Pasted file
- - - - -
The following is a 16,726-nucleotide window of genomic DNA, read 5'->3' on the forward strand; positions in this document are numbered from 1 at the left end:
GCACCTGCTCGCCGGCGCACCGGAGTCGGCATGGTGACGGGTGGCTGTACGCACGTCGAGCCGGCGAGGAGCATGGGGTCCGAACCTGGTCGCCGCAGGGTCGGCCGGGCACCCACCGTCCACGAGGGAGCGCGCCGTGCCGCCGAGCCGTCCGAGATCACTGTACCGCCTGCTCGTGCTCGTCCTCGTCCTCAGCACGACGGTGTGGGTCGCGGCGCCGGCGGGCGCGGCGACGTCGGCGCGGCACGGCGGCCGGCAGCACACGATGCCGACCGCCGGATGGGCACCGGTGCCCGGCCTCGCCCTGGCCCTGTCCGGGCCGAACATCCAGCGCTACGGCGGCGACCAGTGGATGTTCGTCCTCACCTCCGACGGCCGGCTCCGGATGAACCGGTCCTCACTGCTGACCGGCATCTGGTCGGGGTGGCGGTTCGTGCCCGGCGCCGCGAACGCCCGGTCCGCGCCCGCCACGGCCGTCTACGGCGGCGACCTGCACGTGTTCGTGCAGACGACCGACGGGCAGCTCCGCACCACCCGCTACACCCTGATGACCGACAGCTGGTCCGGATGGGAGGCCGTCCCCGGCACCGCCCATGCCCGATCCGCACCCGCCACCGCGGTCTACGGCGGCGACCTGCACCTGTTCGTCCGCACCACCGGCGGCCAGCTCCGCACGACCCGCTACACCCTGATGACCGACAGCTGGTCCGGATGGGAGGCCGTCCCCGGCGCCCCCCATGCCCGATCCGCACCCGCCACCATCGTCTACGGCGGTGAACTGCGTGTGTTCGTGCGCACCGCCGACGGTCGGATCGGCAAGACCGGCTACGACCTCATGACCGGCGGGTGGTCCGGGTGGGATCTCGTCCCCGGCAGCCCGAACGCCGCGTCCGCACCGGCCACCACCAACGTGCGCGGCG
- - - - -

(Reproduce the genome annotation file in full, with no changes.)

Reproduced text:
The following is a 16,726-nucleotide window of genomic DNA, read 5'->3' on the forward strand; positions in this document are numbered from 1 at the left end:
GCACCTGCTCGCCGGCGCACCGGAGTCGGCATGGTGACGGGTGGCTGTACGCACGTCGAGCCGGCGAGGAGCATGGGGTCCGAACCTGGTCGCCGCAGGGTCGGCCGGGCACCCACCGTCCACGAGGGAGCGCGCCGTGCCGCCGAGCCGTCCGAGATCACTGTACCGCCTGCTCGTGCTCGTCCTCGTCCTCAGCACGACGGTGTGGGTCGCGGCGCCGGCGGGCGCGGCGACGTCGGCGCGGCACGGCGGCCGGCAGCACACGATGCCGACCGCCGGATGGGCACCGGTGCCCGGCCTCGCCCTGGCCCTGTCCGGGCCGAACATCCAGCGCTACGGCGGCGACCAGTGGATGTTCGTCCTCACCTCCGACGGCCGGCTCCGGATGAACCGGTCCTCACTGCTGACCGGCATCTGGTCGGGGTGGCGGTTCGTGCCCGGCGCCGCGAACGCCCGGTCCGCGCCCGCCACGGCCGTCTACGGCGGCGACCTGCACGTGTTCGTGCAGACGACCGACGGGCAGCTCCGCACCACCCGCTACACCCTGATGACCGACAGCTGGTCCGGATGGGAGGCCGTCCCCGGCACCGCCCATGCCCGATCCGCACCCGCCACCGCGGTCTACGGCGGCGACCTGCACCTGTTCGTCCGCACCACCGGCGGCCAGCTCCGCACGACCCGCTACACCCTGATGACCGACAGCTGGTCCGGATGGGAGGCCGTCCCCGGCGCCCCCCATGCCCGATCCGCACCCGCCACCATCGTCTACGGCGGTGAACTGCGTGTGTTCGTGCGCACCGCCGACGGTCGGATCGGCAAGACCGGCTACGACCTCATGACCGGCGGGTGGTCCGGGTGGGATCTCGTCCCCGGCAGCCCGAACGCCGCGTCCGCACCGGCCACCACCAACGTGCGCGGCG